Steven Kasher Gallery is proud to present Meryl Meisler, a solo exhibition of the artist’s earliest work. The exhibition includes over 35 black and white prints. The photographs capture the drama and exuberance of the 1970s, when pop-psychology encouraged everyone from suburban Long Island housewives to drag queens and disco queens to self-actualize and act out. The photographs drift between the kitsch-filled rooms of Meisler’s hometown in Long Island to the gritty clubs and streets of disco-era New York.
Meisler takes her stylistic cues from the snapshot aesthetic that was at the center of New York’s photo world debates since the New Documents show organized by John Szarkowski at MoMA in 1967. Meisler was inspired by Jacques Henri Lartique’s decades-long photo diary, Diane Arbus’ retrospective at MoMA in 1972 and Brassai’s effervescent Paris by Night photographs from the 1930s. These influences helped define her approach, which focused on personal diary, the snapshot aesthetic and night life. Her distinct, borough-spanning vision of New York in the 70s aligns her with the masters of Americana.
The earliest pictures in the exhibition, from 1973, are self-portraits, posed as a Girl Scout, a ballerina and other childhood identites. She then turned her lens on her friends, parents, relatives and neighbors, a quirky bunch. Meisler’s hometown of Massapequa was nicknamed “Matzoh Pizza” because of its many Jewish and Italian families. Outlandish décor ruled, inspired by everything from French Empire to Mid-Century Modern, and a cast of lively characters was ready to ham it up at the drop of a hat. “Homes are dramas”, Meisler says, and the people of “Matzoh Pizza” were in on the joke and eager for their moment in the spotlight.
Many of Meisler’s photos document members of the “The Mystery Club,” a group of eleven couples from nearby neighborhoods who would take turns planning “mystery” outings. These took them everywhere from haunted houses, recording studios and hypnotists to the Continental Baths in New York City and a nudist camp in South Jersey. Posing coyly in front of their matching wallpaper and bedspreads and surrounded by ornately arranged tchotchkes, her subjects capture the pride and delight of people for whom the suburbs meant affordable homes and the chance to escape the urban streets that had become increasingly mean.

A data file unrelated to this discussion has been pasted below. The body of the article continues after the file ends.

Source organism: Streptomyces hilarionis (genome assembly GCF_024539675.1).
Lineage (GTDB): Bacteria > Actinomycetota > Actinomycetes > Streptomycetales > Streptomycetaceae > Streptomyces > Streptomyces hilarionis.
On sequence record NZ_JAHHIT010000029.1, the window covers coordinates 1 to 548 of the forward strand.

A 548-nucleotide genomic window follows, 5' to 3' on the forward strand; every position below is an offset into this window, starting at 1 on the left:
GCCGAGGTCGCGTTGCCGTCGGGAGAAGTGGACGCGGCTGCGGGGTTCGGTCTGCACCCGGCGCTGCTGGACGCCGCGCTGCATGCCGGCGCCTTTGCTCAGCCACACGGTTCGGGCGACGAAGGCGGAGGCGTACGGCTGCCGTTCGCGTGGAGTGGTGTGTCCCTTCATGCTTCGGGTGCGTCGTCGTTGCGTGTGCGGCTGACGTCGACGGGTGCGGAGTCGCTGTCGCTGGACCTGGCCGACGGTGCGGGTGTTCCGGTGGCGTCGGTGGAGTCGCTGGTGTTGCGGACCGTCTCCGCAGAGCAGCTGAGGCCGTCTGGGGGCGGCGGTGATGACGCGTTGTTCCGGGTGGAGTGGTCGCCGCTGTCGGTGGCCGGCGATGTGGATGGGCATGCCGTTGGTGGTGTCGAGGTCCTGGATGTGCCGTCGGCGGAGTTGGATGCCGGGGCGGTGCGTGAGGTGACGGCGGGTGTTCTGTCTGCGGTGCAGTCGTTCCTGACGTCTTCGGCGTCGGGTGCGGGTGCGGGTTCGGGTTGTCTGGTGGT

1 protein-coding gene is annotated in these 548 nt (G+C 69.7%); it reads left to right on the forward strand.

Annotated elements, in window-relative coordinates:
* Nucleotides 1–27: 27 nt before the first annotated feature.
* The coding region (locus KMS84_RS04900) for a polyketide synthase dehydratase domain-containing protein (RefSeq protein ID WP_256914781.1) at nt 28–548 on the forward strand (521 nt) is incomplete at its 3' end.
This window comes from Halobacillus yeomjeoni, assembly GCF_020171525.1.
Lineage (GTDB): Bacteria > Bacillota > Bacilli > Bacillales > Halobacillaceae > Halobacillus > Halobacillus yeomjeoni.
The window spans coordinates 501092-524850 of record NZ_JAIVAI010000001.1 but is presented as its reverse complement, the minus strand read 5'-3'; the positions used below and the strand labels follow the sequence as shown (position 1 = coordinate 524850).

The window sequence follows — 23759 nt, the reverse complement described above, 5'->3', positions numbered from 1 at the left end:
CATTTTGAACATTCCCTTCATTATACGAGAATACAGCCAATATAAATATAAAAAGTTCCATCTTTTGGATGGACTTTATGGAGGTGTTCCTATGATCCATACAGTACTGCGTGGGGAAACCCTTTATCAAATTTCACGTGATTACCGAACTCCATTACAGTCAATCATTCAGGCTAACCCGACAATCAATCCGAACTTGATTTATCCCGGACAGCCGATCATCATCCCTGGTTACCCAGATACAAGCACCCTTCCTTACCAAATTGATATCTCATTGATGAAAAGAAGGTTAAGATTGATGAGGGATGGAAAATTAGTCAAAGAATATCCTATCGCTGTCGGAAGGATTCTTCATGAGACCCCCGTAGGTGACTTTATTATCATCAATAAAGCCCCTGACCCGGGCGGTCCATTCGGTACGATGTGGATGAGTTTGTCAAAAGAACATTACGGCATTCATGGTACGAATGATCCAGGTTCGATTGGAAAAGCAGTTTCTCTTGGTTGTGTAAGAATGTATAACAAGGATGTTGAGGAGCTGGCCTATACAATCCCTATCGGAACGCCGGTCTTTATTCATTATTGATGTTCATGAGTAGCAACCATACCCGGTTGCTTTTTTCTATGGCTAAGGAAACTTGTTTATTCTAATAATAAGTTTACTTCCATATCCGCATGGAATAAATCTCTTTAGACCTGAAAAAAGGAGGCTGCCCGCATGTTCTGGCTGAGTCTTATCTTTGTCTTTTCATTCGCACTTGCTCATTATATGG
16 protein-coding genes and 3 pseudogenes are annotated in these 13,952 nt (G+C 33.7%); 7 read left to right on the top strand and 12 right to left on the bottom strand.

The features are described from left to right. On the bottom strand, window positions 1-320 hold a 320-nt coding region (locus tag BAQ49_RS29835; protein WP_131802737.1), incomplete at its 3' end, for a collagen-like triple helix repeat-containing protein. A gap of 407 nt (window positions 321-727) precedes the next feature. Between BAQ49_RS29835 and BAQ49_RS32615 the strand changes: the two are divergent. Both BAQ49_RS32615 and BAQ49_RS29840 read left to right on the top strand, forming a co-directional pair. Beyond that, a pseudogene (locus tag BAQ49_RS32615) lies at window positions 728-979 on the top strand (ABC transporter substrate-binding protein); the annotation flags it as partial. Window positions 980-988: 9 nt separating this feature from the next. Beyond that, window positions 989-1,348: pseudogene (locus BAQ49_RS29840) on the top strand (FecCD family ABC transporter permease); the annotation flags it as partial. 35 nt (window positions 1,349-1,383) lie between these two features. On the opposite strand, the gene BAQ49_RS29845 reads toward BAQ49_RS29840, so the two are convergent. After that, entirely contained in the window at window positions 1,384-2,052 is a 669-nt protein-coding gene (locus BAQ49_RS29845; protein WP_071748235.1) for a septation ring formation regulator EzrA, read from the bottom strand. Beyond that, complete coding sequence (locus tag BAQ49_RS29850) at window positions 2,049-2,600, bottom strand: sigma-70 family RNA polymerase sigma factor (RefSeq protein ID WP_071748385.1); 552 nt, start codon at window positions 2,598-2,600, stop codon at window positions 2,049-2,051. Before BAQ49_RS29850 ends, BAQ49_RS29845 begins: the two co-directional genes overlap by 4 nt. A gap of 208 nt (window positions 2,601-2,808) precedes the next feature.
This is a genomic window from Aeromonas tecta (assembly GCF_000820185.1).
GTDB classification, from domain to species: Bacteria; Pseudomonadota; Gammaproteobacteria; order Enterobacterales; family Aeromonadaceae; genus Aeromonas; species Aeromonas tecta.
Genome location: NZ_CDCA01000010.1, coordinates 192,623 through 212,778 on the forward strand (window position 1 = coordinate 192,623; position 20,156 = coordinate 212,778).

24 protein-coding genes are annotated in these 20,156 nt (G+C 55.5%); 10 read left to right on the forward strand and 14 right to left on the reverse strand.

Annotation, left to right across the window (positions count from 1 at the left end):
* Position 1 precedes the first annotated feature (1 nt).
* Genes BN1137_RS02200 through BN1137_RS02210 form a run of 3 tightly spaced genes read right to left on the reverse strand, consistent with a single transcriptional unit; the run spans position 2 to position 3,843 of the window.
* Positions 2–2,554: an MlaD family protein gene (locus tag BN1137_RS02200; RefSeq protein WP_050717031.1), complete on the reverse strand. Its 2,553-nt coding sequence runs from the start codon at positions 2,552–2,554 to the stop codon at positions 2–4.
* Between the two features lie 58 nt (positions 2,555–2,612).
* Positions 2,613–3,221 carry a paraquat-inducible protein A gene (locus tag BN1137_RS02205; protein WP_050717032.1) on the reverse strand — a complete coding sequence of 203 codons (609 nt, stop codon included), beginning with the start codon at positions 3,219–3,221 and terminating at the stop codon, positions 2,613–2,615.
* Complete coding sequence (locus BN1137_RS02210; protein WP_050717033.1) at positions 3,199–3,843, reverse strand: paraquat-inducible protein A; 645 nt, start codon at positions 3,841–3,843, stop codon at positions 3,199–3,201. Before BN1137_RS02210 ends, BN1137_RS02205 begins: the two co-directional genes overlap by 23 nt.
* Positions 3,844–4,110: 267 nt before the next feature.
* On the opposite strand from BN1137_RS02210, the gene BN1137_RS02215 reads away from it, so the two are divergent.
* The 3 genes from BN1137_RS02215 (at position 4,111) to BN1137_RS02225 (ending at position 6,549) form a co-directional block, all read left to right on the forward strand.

Moving back to the city from Wisconsin in 1975, Meisler worked as a freelance illustrator. She frequented the infamous New York clubs and discos, following a close-knit and diverse community of artists, feminists, drag queens, musicians and writers. She photographed the punks at CBGBs, the revelers at Studio 54 and the dancers at Playmates, Winks and The Magic Carpet where she worked as a hostess. Meisler’s night life photos put her and the viewer in the middle of the no-holds barred hedonism of clubs like Hurrah, Les Mouches, Xenon and other cathartic hot spots.
Meryl Meisler was born 1951 in the South Bronx and raised in North Massapequa, Long Island, NY. In 1973, while on an illustration track at the University of Wisconsin, Madison, Meisler enrolled in a photography class. She bought her first camera and began photographing while at home on Christmas Break. In 1975, Meryl returned to New York City and studied with Lisette Model, continuing to photograph her hometown and the city around her. As a 1978 CETA Artist grant recipient, Meryl created a portfolio of photographs which explored her Jewish Identity for the American Jewish Congress. After CETA, Meryl began a 31 year career as a NYC Public School Art Teacher.
Meisler has received fellowships and grants from the New York Foundation for the Arts, The Puffin Foundation, Time Warner, Artists Space, CETA, the China Institute and the Japan Society. Her work has been exhibited at the Brooklyn Museum, Brooklyn Historical Society, Dia Art Foundation, MASS MoCA, the New Museum for Contemporary Art, The Whitney Museum of American Art and in public spaces including Grand Central Terminal, South Street Seaport and throughout the NYC subway system. Her work is in the permanent collections of the American Jewish Congress, AT&T, Bibliothèque Nationale de France, the Brooklyn Historical Society, Columbia University, Islip Art Museum, Library of Congress, and the Whitney Museum of American Art and in the Artist Book collections of Carnegie Mellon, the Chrysler Museum, Centre Georges Pompidou and the Museum of Modern Art.
February 25th – April 9th, 2016